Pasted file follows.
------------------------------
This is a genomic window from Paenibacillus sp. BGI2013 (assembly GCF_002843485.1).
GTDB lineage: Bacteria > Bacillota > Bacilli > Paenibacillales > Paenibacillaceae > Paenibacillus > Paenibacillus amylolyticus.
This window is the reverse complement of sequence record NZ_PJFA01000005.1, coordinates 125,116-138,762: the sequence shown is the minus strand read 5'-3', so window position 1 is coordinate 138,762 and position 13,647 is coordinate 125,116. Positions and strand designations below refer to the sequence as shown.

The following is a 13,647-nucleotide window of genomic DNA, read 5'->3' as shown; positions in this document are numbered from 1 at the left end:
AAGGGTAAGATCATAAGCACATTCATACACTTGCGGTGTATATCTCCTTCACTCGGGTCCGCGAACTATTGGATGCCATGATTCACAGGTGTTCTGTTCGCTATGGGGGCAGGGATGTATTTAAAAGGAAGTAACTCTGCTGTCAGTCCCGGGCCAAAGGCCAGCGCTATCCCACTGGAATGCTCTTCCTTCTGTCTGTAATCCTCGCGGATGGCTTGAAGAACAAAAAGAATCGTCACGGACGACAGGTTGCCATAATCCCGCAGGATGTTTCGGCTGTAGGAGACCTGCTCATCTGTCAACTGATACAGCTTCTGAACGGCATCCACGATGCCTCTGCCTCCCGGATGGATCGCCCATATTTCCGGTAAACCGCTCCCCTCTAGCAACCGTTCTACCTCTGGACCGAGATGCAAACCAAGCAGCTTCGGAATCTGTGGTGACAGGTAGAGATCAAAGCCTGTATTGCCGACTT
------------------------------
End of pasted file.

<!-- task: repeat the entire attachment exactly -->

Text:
This is a genomic window from Paenibacillus sp. BGI2013 (assembly GCF_002843485.1).
GTDB lineage: Bacteria > Bacillota > Bacilli > Paenibacillales > Paenibacillaceae > Paenibacillus > Paenibacillus amylolyticus.
This window is the reverse complement of sequence record NZ_PJFA01000005.1, coordinates 125,116-138,762: the sequence shown is the minus strand read 5'-3', so window position 1 is coordinate 138,762 and position 13,647 is coordinate 125,116. Positions and strand designations below refer to the sequence as shown.

The following is a 13,647-nucleotide window of genomic DNA, read 5'->3' as shown; positions in this document are numbered from 1 at the left end:
AAGGGTAAGATCATAAGCACATTCATACACTTGCGGTGTATATCTCCTTCACTCGGGTCCGCGAACTATTGGATGCCATGATTCACAGGTGTTCTGTTCGCTATGGGGGCAGGGATGTATTTAAAAGGAAGTAACTCTGCTGTCAGTCCCGGGCCAAAGGCCAGCGCTATCCCACTGGAATGCTCTTCCTTCTGTCTGTAATCCTCGCGGATGGCTTGAAGAACAAAAAGAATCGTCACGGACGACAGGTTGCCATAATCCCGCAGGATGTTTCGGCTGTAGGAGACCTGCTCATCTGTCAACTGATACAGCTTCTGAACGGCATCCACGATGCCTCTGCCTCCCGGATGGATCGCCCATATTTCCGGTAAACCGCTCCCCTCTAGCAACCGTTCTACCTCTGGACCGAGATGCAAACCAAGCAGCTTCGGAATCTGTGGTGACAGGTAGAGATCAAAGCCTGTATTGCCGACTT